My most beautiful hiding places are solitary sites where no one goes,
and where there are shadows that only come to life when I am the magician.


 

Mis refugios más bellos,
los lugares que se adaptan mejor a los colores últimos de mi alma,
están hechos de todo lo que los otros olvidaron.

Son sitios solitarios excavados en la caricia de la hierba,
en una sombra de alas; en una canción que pasa;
regiones cuyos límites giran con los carruajes fantasmales
que transportan la niebla en el amanecer
y en cuyos cielos se dibujan nombres, viejas frases de amor,
juramentos ardientes como constelaciones de luciérnagas ebrias.

Algunas veces pasan poblaciones terrosas, acampan roncos trenes,
una pareja junta naranjas prodigiosas en el borde del mar,
una sola reliquia se propaga por toda la extensión.
Parecerían espejismos rotos,
recortes de fotografías arrancados de un álbum para orientar a la nostalgia,
pero tienen raíces más profundas que este suelo que se hunde,
estas puertas que huyen, estas paredes que se borran.

Son islas encantadas en las que sólo yo puedo ser la hechicera.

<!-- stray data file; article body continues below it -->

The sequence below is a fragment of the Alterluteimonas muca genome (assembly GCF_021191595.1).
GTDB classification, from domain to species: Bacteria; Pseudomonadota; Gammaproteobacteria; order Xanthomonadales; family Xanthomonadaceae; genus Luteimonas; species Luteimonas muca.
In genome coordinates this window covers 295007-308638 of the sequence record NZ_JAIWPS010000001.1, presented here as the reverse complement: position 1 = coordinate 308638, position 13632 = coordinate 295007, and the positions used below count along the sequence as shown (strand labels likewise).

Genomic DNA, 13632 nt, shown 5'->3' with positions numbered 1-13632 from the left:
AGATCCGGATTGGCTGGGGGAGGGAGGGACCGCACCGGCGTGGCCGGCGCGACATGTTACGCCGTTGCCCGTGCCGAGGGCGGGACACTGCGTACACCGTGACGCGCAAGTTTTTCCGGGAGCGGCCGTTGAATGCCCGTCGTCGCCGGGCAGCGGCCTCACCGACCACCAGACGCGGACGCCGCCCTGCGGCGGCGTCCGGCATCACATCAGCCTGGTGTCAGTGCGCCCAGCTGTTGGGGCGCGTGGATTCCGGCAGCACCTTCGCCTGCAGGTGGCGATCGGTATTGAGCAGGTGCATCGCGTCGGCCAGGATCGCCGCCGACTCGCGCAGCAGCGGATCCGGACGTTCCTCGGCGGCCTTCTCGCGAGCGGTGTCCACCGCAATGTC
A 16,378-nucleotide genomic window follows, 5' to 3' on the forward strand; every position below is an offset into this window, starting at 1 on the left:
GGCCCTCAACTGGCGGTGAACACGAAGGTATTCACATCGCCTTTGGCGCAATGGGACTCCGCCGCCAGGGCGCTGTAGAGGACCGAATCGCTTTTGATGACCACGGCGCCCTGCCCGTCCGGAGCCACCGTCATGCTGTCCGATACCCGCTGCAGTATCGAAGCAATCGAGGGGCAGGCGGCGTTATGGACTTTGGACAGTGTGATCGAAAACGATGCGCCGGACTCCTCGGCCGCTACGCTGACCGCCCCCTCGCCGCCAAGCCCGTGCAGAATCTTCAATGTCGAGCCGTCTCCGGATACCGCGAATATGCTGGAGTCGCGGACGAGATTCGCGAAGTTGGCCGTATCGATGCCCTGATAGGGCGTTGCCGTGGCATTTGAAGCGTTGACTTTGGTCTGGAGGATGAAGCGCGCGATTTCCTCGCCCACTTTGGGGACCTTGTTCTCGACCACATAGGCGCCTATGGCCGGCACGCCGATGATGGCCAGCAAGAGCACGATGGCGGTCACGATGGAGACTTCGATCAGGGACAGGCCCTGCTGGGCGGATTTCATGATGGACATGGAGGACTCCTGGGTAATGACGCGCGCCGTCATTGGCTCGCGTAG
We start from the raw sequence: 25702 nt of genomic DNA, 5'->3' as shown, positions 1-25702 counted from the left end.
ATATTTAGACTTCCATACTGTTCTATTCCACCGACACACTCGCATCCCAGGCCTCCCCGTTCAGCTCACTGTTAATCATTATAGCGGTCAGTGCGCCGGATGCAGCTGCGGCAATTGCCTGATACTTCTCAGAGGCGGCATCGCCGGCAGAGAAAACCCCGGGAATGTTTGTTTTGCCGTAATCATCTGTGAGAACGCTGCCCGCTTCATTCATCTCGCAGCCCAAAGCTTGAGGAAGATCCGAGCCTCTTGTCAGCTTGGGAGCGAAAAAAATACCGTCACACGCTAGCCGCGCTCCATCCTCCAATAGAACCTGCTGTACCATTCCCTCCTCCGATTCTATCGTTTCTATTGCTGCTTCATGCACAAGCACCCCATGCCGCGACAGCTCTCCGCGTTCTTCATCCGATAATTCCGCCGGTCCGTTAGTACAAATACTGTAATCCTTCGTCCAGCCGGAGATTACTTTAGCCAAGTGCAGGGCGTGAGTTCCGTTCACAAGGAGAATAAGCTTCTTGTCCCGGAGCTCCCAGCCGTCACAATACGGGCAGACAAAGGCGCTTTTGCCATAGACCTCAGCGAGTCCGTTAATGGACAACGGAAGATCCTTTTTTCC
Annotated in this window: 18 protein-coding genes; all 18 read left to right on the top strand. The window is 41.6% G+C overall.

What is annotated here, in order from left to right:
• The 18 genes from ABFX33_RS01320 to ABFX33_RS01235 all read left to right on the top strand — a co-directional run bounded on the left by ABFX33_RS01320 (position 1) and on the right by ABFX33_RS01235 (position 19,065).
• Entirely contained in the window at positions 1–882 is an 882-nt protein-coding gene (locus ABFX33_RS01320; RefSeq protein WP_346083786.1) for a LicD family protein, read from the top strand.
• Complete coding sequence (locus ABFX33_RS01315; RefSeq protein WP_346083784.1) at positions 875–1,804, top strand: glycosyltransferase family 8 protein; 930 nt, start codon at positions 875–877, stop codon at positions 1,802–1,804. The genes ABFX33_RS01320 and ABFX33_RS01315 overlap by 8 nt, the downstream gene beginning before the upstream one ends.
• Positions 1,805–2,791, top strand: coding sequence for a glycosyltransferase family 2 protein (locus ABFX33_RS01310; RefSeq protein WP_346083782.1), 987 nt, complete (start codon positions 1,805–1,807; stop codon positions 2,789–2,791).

¿Y quién si no, sube las escaleras hacia aquellos desvanes entre nubes
donde la luz zumbaba enardecida en la miel de la siesta,
vuelve a abrir el arcón donde yacen los restos de una historia inclemente,
mil veces inmolada nada más que a delirios, nada más que a espumas,
y se prueba de nuevo los pedazos
como aquellos disfraces de las protagonistas invencibles,
el círculo de fuego con el que encandilaba al escorpión del tiempo?

¿Quién limpia con su aliento los cristales y remueve la lumbre del atardecer
en aquellas habitaciones donde la mesa era un altar de idolatría,
cada silla, un paisaje replegado después de cada viaje,
y el lecho, un tormentoso atajo hacia la otra orilla de los sueños;
aposentos profundos como redes suspendidas del cielo,
como los abrazos sin fin donde me deslizaba hasta rozar las plumas de la muerte,
hasta invertir las leyes del conocimiento y la caída?

¿Quién se interna en los parques con el soplo dorado de cada Navidad
y lava los follajes con un trapito gris que fue el pañuelo de las despedidas,
y entrelaza de nuevo los guirnaldas con un hilo de lágrimas,
repitiendo un fantástico ritual entre copas trizadas y absortos comensales,